In favor of this second view: (1) If OT prophets were in view, it seems
unnatural that they would be mentioned second. (2) Whenever apostles are in a article-noun-kai-noun plural construction they always come first and the semantic value of the
construction involves the first group as a subset of the second. (3) Since the picture of a building which apparently consists of the true Church is what is being described here, and since the apostles and prophets are viewed
as foundational to this building, it seems hardly conceivable that OT
prophets would be in the author’s mind here. (4) The same construction occurs in 3:5 in which it is declared that the mystery has now been revealed “to his holy apostles and prophets”; thus, the NT prophets are clearly in view there.
Since the context is still about the foundation and beginning of the Church, it would be consistent for the reference to be about the same group of prophets in both 2:20 and 3:5. An appropriate conclusion, then, is that Eph 2:20 speaks of “the apostles and [other] prophets.”****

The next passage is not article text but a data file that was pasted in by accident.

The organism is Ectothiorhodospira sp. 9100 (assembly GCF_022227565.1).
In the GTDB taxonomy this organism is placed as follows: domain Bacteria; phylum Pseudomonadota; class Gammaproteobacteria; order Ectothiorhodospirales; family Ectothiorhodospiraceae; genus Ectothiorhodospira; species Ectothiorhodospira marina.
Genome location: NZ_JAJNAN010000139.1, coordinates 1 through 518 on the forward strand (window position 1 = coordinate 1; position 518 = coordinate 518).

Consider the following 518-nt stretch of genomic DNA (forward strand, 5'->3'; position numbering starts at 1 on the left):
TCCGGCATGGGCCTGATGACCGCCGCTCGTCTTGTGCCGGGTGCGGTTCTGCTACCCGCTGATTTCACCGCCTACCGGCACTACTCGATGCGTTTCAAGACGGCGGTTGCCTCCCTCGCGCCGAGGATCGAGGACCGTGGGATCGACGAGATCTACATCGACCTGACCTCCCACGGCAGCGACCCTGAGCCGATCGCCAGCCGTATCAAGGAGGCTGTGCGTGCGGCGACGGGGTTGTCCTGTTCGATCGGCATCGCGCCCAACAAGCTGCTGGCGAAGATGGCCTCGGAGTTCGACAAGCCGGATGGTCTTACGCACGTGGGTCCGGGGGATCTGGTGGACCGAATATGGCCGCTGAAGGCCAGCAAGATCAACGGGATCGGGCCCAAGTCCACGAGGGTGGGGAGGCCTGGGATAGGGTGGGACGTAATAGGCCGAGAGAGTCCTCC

Mark Redfern said...


How about a post on the implications of the paragogic noon for the fulfillment of God's worldwide purposes for His glory?

Jonathan said...

Hey Mark this is for you dog, just because your intertested and want to invest your life well...

Paragogic nun endings(ן + יִשָּׁקוּ) are attached to imperfects to connote rhetorical emphasis. It is used either (1) to mark out an action that is contrary to normal practice and deviates from normal expectations , or (2) to express strong emotion

Dont waste your life...

And in case anyone is interested: Yes there is a way to waste your life studying biblical Hebrew Syntax, contrary to popular belief - sadly.